United States presidential election in Massachusetts, 1936

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United States presidential election in Massachusetts, 1936
1932 ←
November 3, 1936
→ 1940

  FDR in 1933.jpg LandonPortr.jpg WilliamLemke22.jpg
Nominee Franklin D. Roosevelt Alf Landon William Lemke
Party Democratic Republican Union
Home state New York Kansas North Dakota
Running mate John N. Garner Frank Knox Thomas C. O'Brien
Electoral vote 17 0 0
Popular vote 942,716 768,613 118,639
Percentage 51.22% 41.76% 6.45%

Massachusetts Election Results by County, 1936.svg

County Results

President before election

Franklin D. Roosevelt

Elected President

Franklin D. Roosevelt

The 1936 United States presidential election in Massachusetts took place on November 3, 1936 as part of the 1936 United States presidential election, which was held throughout all contemporary 48 states. Voters chose 17 representatives, or electors to the Electoral College, who voted for President and Vice President.

Massachusetts voted for the Democratic nominee, incumbent President Franklin D. Roosevelt of New York, over the Republican nominee, Governor Alf Landon of Kansas. Roosevelt ran with incumbent Vice President John Nance Garner of Texas, while Landon's running mate was newspaper publisher Frank Knox of Illinois. Also running that year was William Lemke of the short-lived Union Party, and his running mate Thomas C. O'Brien.

Roosevelt carried the state with 51.22% of the vote to Landon's 41.76%, a Democratic victory margin of 9.46%. Lemke came in third with 6.45%, while in a distant fourth was Socialist Norman Thomas with only 0.28%.

Once a typical Yankee Republican bastion in the wake of the Civil War, Massachusetts had been a Democratic-leaning state since 1928, when a coalition of Irish Catholic and other ethnic immigrant voters primarily based in urban areas turned Massachusetts and neighboring Rhode Island into New England's only reliably Democratic states. Massachusetts voted for Al Smith in 1928, and for Franklin Roosevelt in his national Democratic landslide of 1932. Roosevelt's 1936 victory thus marked the third straight win for the Democratic Party in Massachusetts, a state that had voted Democratic only once in its history prior to this series of consecutive Democratic wins.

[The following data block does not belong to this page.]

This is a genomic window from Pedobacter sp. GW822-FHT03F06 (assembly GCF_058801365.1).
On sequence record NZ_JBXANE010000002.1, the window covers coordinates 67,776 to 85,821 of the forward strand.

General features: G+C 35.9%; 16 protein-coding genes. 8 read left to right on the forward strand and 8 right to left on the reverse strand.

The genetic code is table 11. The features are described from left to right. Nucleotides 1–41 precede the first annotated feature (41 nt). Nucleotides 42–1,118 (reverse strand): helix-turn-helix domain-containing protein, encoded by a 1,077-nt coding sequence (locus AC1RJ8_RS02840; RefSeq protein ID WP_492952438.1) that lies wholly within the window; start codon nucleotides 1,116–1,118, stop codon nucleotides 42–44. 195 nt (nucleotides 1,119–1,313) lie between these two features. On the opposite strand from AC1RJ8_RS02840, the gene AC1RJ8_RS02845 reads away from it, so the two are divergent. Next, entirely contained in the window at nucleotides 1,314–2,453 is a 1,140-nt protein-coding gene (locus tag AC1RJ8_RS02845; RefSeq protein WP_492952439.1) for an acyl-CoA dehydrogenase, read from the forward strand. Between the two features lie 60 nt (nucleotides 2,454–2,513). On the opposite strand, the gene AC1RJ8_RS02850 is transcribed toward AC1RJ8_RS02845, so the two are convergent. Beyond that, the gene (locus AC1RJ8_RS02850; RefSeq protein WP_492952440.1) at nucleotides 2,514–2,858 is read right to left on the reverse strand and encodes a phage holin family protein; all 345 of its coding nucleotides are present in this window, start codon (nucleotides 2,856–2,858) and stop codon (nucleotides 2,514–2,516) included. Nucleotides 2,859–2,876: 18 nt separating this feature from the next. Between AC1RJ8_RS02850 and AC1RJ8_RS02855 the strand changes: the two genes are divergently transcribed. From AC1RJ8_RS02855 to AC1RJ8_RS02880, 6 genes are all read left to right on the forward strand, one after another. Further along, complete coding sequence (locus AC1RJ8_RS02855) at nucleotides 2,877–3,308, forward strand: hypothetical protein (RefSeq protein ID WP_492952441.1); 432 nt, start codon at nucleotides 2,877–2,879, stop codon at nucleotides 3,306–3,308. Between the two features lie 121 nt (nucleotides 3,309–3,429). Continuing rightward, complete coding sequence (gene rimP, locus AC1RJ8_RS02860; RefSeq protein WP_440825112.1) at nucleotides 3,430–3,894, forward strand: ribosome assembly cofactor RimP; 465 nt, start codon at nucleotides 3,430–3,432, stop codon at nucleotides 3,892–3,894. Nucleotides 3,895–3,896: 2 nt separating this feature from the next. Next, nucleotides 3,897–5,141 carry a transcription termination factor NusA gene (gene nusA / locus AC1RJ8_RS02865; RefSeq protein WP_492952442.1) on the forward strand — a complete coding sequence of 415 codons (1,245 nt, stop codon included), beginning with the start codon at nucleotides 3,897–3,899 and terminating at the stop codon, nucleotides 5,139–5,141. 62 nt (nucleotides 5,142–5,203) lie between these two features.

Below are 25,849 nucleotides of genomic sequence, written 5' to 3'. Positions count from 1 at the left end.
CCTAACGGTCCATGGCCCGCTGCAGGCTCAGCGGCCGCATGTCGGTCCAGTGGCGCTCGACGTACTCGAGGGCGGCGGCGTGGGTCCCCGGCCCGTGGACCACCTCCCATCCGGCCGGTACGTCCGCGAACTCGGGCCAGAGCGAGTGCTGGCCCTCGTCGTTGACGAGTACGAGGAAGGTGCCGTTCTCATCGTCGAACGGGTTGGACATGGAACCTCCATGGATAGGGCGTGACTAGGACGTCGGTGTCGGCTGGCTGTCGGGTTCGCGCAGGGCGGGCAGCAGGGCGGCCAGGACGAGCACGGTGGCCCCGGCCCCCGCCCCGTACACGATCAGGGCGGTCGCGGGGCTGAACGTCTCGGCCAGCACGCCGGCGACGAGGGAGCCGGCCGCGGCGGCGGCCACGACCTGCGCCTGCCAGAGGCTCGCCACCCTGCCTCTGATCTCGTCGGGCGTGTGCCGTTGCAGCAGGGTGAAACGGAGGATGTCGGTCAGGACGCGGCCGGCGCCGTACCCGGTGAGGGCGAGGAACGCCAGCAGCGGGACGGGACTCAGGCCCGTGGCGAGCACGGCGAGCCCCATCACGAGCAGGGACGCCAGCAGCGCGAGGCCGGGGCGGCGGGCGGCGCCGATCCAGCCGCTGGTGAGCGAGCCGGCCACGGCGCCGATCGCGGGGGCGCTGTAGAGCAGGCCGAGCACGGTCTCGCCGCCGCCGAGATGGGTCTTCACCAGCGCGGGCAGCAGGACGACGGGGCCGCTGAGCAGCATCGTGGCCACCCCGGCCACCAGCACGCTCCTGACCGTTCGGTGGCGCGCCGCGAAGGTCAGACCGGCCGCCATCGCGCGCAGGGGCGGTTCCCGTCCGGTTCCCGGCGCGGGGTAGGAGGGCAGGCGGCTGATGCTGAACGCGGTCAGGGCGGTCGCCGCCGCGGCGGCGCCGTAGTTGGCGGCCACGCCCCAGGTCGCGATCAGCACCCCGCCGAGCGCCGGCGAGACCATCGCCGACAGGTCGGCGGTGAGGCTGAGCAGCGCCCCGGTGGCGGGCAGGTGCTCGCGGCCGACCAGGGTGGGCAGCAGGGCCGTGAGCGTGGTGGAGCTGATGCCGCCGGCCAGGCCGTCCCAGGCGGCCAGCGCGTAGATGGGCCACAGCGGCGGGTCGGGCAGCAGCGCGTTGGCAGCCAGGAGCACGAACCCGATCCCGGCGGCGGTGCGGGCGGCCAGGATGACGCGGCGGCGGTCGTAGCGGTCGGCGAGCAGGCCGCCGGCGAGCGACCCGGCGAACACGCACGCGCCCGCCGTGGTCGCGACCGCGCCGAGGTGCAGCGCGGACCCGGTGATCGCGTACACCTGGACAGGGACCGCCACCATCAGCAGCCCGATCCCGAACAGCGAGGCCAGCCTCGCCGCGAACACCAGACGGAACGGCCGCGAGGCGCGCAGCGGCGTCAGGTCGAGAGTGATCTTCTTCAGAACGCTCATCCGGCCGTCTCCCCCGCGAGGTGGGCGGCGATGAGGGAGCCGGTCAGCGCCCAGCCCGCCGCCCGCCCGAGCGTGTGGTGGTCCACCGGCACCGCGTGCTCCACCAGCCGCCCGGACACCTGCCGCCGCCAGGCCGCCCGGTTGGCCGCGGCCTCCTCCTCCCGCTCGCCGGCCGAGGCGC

However the state was still closely divided between the newly emerging Democratic majority coalition, and its traditional New England Republican roots, and consequently Massachusetts was one of FDR's weakest victories. As Roosevelt was re-elected nationally in a massive landslide, Massachusetts weighed in as about 15% more Republican than the national average. New England overall would be the only region where Landon was at all competitive; Landon's only victories in the entire nation were neighboring Vermont and Maine.

A contributing factor to Roosevelt's relative weakness in Massachusetts was the strong showing of William Lemke in the state. Lemke and his Union Party ran on a populist platform that appealed to many working class voters who would otherwise have been natural members of Roosevelt's New Deal coalition. While Lemke finished with only 1.95% nationally, in Massachusetts, Lemke received 6.45% of the vote, making Massachusetts his third strongest state in the nation.

Roosevelt and Landon would split the state's fourteen counties, winning 7 counties each. However Roosevelt won the most heavily populated parts of the state including the cities of Boston, Worcester, and Springfield, while most of Landon's wins were sparsely populated counties.


United States presidential election in Massachusetts, 1936[1]
Party Candidate Votes Percentage Electoral votes
Democratic Franklin D. Roosevelt 942,716 51.22% 17
Republican Alf Landon 768,613 41.76% 0
Union William Lemke 118,639 6.45% 0
Socialist Norman Thomas 5,111 0.28% 0
Communist Earl Browder 2,930 0.16% 0
Socialist Labor John W. Aiken 1,305 0.07% 0
Prohibition D. Leigh Colvin 1,032 0.06% 0
Write-ins Write-ins 11 0.00% 0
Totals 1,840,357 100.00% 17


  1. ^ "1936 Presidential General Election Results - Massachusetts". Dave Leip's Atlas of U.S. Presidential Elections. Retrieved 2013-02-07. 

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